Saturday, August 5, 2023

No Gambling at this Fundraiser


In 1885 women raised money for Union veterans with two quilts
at a fundraising event according to the National Tribune, the
Grand Army of the Republic veterans' newspaper.

The common way to raise funds was to make a quilt and raffle it
off to the highest bidder---but many pious women believed the raffle---
no matter how good the cause---was not an option. Gambling---anathema.

1911, Women's Relief Corps members
(I think we still have a law in Kansas that you cannot raffle a quilt or anything
else even for charity.)

So the ladies in the clipping used two other methods to dispose of their quilts. They had a silk crazy quilt of many pieces and the speculator guessing the correct number won the quilt after paying a fee to guess. In this case 3 winners agreed to give the quilt to a public figure.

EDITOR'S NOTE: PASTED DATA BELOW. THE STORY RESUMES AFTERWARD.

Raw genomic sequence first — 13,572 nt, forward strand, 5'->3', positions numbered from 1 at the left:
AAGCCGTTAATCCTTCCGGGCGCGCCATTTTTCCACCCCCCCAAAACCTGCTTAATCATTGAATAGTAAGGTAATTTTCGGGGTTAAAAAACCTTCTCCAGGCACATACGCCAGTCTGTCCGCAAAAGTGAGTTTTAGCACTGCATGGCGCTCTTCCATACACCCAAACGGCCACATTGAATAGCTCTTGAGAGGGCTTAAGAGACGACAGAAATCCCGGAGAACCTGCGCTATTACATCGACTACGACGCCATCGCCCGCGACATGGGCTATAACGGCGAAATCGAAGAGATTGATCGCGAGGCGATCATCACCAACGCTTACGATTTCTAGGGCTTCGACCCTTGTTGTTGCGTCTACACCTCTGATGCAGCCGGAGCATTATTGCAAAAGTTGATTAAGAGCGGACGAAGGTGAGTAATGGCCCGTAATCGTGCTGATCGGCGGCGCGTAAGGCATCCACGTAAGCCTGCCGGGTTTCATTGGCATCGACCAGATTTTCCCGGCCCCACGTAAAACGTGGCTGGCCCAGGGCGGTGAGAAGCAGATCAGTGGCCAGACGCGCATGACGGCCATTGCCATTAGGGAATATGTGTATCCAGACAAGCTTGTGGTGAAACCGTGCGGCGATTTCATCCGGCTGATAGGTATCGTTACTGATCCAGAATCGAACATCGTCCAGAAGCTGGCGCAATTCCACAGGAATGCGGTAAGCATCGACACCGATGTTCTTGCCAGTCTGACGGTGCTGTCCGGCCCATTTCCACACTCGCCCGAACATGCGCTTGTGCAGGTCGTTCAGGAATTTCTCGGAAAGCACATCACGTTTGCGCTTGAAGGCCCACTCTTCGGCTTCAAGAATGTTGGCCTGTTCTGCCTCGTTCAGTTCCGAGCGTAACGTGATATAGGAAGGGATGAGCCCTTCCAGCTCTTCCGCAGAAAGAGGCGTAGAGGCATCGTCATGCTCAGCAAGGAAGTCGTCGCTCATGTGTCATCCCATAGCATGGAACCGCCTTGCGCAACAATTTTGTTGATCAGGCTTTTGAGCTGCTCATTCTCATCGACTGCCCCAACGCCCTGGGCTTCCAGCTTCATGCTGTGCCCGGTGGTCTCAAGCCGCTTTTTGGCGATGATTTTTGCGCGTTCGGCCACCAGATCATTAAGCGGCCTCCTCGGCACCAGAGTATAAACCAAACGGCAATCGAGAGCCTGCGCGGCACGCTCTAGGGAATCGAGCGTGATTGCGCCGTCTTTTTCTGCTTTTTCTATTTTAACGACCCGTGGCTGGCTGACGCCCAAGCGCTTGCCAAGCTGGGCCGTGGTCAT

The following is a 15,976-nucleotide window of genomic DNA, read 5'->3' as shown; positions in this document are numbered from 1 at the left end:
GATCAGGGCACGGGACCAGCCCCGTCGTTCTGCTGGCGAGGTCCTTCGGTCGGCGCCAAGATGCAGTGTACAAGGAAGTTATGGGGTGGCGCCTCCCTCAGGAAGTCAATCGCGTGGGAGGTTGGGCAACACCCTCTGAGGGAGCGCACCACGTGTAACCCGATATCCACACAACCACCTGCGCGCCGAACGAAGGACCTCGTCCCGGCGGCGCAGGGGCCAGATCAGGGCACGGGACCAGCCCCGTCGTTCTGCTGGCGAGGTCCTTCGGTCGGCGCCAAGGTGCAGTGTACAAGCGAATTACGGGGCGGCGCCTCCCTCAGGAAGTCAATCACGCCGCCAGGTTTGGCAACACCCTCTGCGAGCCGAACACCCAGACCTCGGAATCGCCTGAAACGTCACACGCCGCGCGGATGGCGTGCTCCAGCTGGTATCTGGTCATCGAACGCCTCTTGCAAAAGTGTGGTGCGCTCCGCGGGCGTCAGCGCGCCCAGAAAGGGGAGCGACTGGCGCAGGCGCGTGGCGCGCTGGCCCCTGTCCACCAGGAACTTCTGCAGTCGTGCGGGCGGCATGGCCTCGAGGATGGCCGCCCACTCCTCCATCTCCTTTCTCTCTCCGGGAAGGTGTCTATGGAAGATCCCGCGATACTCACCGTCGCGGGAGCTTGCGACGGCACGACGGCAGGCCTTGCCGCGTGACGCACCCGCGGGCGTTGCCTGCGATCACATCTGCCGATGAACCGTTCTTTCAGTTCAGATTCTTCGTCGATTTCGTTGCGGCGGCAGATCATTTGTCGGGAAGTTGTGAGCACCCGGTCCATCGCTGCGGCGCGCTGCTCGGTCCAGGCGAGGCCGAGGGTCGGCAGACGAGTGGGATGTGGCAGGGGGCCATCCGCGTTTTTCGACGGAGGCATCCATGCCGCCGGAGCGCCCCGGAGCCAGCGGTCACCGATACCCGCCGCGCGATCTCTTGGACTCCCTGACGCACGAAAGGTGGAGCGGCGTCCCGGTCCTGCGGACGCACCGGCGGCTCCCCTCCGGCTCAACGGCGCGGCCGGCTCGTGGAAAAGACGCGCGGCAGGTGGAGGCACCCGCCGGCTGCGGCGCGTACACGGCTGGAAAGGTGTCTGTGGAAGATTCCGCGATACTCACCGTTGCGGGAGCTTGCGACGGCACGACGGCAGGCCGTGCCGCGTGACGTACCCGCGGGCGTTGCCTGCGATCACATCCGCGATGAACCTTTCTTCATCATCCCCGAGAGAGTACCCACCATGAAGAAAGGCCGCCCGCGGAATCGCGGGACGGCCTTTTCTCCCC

They also had a quilt or a set of blocks for a Grand Army quilt.
Each block had a Maltese Cross, the G.A.R.'s symbol and
two crescents---used often for army corps badges.

The G.A.R. symbols were popular in commemorative quilts.

The procedure to raise money here was to enlist 20 women to mingle with the crowd of men and ask them to donate to the cause. One guest who offered $20 won the quilt.

The way that many women's groups got around the anti-gambling edict was varied.
It probably would have been a lot easier to just raffle their work but

1 comment:

matty said...

I couldn't comment on Material Culture; but, I have to say, I laughed out loud at your new banner. Ha!

I am reminded of the "fair" in "Little Women" and how competitive it was. I have to wonder if such were the case in these?